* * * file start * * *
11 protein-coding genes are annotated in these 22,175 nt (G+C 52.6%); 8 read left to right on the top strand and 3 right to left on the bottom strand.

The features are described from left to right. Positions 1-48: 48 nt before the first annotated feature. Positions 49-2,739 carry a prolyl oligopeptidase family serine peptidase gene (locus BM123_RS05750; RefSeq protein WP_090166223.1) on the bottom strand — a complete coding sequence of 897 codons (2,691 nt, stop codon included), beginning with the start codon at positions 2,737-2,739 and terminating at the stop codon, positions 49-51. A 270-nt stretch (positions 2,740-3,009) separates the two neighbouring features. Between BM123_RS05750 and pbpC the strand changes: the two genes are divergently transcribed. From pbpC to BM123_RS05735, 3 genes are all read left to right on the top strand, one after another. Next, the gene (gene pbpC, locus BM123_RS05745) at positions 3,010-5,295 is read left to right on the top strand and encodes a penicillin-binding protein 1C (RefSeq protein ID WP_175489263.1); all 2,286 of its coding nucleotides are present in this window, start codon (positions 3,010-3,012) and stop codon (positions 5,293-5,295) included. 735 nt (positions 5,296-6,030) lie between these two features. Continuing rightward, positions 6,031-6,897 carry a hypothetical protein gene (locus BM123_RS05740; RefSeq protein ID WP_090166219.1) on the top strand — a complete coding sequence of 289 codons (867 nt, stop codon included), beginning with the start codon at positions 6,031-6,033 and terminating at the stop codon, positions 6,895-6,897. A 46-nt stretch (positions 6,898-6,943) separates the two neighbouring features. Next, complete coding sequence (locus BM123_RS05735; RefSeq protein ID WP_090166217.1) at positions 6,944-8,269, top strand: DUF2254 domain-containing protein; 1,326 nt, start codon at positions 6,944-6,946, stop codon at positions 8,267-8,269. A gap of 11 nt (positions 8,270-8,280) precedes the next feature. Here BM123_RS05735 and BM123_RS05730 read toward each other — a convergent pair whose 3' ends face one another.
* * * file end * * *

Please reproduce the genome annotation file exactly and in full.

11 protein-coding genes are annotated in these 22,175 nt (G+C 52.6%); 8 read left to right on the top strand and 3 right to left on the bottom strand.

The features are described from left to right. Positions 1-48: 48 nt before the first annotated feature. Positions 49-2,739 carry a prolyl oligopeptidase family serine peptidase gene (locus BM123_RS05750; RefSeq protein WP_090166223.1) on the bottom strand — a complete coding sequence of 897 codons (2,691 nt, stop codon included), beginning with the start codon at positions 2,737-2,739 and terminating at the stop codon, positions 49-51. A 270-nt stretch (positions 2,740-3,009) separates the two neighbouring features. Between BM123_RS05750 and pbpC the strand changes: the two genes are divergently transcribed. From pbpC to BM123_RS05735, 3 genes are all read left to right on the top strand, one after another. Next, the gene (gene pbpC, locus BM123_RS05745) at positions 3,010-5,295 is read left to right on the top strand and encodes a penicillin-binding protein 1C (RefSeq protein ID WP_175489263.1); all 2,286 of its coding nucleotides are present in this window, start codon (positions 3,010-3,012) and stop codon (positions 5,293-5,295) included. 735 nt (positions 5,296-6,030) lie between these two features. Continuing rightward, positions 6,031-6,897 carry a hypothetical protein gene (locus BM123_RS05740; RefSeq protein ID WP_090166219.1) on the top strand — a complete coding sequence of 289 codons (867 nt, stop codon included), beginning with the start codon at positions 6,031-6,033 and terminating at the stop codon, positions 6,895-6,897. A 46-nt stretch (positions 6,898-6,943) separates the two neighbouring features. Next, complete coding sequence (locus BM123_RS05735; RefSeq protein ID WP_090166217.1) at positions 6,944-8,269, top strand: DUF2254 domain-containing protein; 1,326 nt, start codon at positions 6,944-6,946, stop codon at positions 8,267-8,269. A gap of 11 nt (positions 8,270-8,280) precedes the next feature. Here BM123_RS05735 and BM123_RS05730 read toward each other — a convergent pair whose 3' ends face one another.